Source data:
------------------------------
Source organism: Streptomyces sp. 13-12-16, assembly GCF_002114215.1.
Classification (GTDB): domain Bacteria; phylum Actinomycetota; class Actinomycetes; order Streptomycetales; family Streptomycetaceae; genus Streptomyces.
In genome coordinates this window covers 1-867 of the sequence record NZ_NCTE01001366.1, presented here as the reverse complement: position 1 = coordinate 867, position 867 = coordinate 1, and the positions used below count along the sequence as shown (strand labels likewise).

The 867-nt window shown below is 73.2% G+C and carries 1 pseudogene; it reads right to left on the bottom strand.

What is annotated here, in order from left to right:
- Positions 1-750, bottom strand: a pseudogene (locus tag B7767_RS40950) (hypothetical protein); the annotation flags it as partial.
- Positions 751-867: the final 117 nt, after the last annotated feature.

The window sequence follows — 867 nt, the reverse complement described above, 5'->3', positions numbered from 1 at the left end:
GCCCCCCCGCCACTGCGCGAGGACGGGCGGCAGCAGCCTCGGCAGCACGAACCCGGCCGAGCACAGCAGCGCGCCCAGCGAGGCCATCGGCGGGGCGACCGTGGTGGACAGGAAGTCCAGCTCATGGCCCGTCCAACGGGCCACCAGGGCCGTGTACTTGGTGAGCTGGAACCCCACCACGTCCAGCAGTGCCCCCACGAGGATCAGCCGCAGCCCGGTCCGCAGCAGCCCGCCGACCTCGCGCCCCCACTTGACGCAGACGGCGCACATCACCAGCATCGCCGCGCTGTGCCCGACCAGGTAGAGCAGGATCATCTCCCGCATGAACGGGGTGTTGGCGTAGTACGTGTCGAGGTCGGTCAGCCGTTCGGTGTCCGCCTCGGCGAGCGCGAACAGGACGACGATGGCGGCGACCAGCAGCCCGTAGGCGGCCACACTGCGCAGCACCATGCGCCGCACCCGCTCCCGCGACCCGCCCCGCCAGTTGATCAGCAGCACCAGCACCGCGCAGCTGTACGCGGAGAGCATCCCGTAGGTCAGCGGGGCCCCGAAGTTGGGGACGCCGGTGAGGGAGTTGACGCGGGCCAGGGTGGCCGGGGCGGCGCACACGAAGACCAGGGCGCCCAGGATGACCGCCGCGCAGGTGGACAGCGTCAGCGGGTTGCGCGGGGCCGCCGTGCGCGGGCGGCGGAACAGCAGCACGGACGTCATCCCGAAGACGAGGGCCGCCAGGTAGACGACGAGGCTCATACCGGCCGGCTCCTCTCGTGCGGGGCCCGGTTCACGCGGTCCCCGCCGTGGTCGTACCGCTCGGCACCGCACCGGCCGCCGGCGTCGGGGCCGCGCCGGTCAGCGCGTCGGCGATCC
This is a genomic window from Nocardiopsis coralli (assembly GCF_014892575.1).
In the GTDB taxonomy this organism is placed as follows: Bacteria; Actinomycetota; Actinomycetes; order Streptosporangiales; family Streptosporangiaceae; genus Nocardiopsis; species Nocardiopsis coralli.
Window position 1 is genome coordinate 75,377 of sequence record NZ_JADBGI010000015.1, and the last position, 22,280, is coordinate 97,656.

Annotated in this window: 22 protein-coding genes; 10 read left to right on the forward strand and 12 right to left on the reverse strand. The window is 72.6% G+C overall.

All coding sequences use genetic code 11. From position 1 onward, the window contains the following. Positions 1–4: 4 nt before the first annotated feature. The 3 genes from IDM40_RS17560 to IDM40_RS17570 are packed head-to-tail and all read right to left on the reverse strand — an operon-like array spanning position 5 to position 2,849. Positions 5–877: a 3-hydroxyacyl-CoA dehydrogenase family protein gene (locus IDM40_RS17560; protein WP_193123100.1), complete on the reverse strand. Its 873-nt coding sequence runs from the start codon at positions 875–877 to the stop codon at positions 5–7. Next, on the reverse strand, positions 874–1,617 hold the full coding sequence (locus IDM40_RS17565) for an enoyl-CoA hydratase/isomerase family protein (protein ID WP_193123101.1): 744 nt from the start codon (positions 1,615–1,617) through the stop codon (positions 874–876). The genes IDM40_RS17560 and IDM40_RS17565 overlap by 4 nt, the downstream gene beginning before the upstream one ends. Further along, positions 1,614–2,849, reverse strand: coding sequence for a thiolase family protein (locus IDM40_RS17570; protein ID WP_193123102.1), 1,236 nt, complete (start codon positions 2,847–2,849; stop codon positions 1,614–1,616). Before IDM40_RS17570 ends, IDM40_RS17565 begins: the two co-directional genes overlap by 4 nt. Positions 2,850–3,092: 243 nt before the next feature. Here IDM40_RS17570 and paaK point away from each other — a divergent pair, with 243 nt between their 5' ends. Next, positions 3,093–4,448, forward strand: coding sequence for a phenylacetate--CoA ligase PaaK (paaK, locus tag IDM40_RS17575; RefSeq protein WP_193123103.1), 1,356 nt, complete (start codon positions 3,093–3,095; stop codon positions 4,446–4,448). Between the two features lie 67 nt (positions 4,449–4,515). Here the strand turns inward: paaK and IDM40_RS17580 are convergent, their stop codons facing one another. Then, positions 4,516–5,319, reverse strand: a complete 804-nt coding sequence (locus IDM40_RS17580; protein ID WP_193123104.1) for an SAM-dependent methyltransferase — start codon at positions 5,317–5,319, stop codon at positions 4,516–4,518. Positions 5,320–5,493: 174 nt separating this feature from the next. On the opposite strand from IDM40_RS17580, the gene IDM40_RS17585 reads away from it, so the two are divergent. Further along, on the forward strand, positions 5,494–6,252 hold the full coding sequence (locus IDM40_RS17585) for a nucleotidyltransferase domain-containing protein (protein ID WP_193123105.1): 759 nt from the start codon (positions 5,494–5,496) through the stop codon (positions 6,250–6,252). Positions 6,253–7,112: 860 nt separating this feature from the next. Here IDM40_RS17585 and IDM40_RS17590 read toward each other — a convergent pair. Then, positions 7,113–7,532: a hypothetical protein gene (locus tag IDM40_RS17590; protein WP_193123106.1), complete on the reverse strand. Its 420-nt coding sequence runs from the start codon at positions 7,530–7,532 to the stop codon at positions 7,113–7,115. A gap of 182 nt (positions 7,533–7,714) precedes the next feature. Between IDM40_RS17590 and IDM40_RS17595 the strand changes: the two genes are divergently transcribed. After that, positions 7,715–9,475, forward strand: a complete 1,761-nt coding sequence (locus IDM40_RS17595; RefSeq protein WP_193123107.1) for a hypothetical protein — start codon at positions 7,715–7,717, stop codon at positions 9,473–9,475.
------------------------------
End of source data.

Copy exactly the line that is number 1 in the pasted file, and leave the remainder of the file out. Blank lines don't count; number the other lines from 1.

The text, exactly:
Source organism: Streptomyces sp. 13-12-16, assembly GCF_002114215.1.